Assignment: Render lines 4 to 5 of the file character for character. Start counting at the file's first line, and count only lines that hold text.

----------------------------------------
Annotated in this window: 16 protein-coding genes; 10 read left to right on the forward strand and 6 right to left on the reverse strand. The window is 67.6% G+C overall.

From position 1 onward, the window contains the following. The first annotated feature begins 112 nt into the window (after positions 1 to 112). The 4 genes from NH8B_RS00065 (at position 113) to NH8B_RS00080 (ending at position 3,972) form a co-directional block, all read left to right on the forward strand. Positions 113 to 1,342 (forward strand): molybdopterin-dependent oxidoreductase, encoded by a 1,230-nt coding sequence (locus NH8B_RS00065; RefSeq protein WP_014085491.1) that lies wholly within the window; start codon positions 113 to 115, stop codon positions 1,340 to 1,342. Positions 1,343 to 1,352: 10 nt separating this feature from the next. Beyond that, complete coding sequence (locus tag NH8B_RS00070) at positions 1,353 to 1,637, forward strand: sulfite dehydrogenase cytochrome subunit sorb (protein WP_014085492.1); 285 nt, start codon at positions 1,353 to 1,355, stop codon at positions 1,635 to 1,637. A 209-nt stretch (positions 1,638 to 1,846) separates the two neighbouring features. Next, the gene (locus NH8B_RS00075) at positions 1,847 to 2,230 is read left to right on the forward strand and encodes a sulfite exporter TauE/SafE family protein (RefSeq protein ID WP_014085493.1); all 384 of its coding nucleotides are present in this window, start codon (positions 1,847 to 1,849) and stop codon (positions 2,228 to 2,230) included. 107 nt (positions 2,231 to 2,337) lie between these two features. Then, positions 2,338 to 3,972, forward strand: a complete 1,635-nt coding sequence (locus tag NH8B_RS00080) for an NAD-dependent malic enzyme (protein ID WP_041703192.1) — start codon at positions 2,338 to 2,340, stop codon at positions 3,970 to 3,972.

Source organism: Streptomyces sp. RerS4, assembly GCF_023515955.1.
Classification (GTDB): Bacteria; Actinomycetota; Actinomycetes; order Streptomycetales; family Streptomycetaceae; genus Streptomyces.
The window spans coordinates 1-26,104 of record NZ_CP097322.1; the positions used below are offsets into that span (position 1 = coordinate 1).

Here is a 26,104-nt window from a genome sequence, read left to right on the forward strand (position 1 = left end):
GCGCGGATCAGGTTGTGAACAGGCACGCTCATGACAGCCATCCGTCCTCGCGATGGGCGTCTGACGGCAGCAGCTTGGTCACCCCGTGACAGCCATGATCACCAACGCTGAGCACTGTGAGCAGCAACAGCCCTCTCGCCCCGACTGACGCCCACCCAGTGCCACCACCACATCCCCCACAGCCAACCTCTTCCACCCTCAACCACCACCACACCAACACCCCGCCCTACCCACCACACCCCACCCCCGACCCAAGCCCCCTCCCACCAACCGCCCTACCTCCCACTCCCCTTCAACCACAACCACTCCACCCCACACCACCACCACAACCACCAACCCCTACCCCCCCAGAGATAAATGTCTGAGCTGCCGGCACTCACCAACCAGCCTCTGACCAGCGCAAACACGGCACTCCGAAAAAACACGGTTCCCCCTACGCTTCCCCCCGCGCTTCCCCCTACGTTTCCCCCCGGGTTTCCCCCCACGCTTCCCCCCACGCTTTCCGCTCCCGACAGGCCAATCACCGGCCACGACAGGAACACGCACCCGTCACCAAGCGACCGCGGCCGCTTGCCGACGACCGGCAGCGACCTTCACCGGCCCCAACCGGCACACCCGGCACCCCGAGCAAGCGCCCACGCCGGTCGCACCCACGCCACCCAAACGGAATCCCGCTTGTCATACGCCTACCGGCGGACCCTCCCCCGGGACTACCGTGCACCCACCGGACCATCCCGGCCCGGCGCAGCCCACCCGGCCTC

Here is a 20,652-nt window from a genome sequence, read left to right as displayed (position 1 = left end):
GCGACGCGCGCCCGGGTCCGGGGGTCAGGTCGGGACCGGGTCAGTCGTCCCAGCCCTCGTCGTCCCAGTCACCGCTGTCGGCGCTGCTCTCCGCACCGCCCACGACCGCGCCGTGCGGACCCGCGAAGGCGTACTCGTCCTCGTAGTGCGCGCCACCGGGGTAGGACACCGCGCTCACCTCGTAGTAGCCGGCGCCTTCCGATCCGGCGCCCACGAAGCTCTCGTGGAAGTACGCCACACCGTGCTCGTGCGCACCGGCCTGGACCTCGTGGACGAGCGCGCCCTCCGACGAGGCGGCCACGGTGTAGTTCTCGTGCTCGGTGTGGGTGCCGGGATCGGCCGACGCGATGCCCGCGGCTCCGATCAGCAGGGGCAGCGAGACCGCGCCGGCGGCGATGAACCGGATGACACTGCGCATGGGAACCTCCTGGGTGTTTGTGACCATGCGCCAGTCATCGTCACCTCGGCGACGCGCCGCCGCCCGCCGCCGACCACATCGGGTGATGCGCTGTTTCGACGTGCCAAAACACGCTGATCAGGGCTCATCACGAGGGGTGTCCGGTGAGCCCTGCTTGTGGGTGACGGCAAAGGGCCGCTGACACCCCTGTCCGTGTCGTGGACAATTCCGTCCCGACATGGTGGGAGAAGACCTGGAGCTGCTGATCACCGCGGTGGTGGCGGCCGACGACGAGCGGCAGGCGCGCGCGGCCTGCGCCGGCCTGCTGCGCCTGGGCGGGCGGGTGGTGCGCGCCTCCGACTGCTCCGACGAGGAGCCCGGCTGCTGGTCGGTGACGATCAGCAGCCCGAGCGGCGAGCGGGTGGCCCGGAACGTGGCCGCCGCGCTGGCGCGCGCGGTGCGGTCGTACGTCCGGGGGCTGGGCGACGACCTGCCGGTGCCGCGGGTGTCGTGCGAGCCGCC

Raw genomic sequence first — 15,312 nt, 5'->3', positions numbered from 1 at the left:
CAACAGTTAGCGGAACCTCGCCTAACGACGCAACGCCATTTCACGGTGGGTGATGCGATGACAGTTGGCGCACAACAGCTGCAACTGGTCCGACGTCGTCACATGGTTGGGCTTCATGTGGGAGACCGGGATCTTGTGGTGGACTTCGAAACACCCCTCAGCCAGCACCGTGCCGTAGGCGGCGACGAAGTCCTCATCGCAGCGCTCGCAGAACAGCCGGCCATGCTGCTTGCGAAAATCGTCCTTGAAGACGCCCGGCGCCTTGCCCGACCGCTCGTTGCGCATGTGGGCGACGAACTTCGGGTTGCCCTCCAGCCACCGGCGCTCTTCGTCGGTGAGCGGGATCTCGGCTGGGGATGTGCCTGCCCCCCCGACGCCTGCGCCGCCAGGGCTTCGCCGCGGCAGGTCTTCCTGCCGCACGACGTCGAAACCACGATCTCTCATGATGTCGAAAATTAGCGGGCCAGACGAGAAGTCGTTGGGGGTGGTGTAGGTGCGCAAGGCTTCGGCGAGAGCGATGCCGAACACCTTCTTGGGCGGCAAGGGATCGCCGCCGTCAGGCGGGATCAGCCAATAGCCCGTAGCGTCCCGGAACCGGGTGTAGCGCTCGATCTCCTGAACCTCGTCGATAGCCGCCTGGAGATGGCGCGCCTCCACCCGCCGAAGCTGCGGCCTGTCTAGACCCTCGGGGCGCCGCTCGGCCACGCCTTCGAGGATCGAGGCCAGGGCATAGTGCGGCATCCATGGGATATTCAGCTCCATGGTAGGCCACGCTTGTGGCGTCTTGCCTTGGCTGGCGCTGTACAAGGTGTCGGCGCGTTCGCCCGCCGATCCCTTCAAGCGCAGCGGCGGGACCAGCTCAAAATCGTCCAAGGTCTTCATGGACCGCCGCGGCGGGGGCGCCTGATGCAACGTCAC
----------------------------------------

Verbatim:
Classification (GTDB): Bacteria; Actinomycetota; Actinomycetes; order Streptomycetales; family Streptomycetaceae; genus Streptomyces.
The window spans coordinates 1-26,104 of record NZ_CP097322.1; the positions used below are offsets into that span (position 1 = coordinate 1).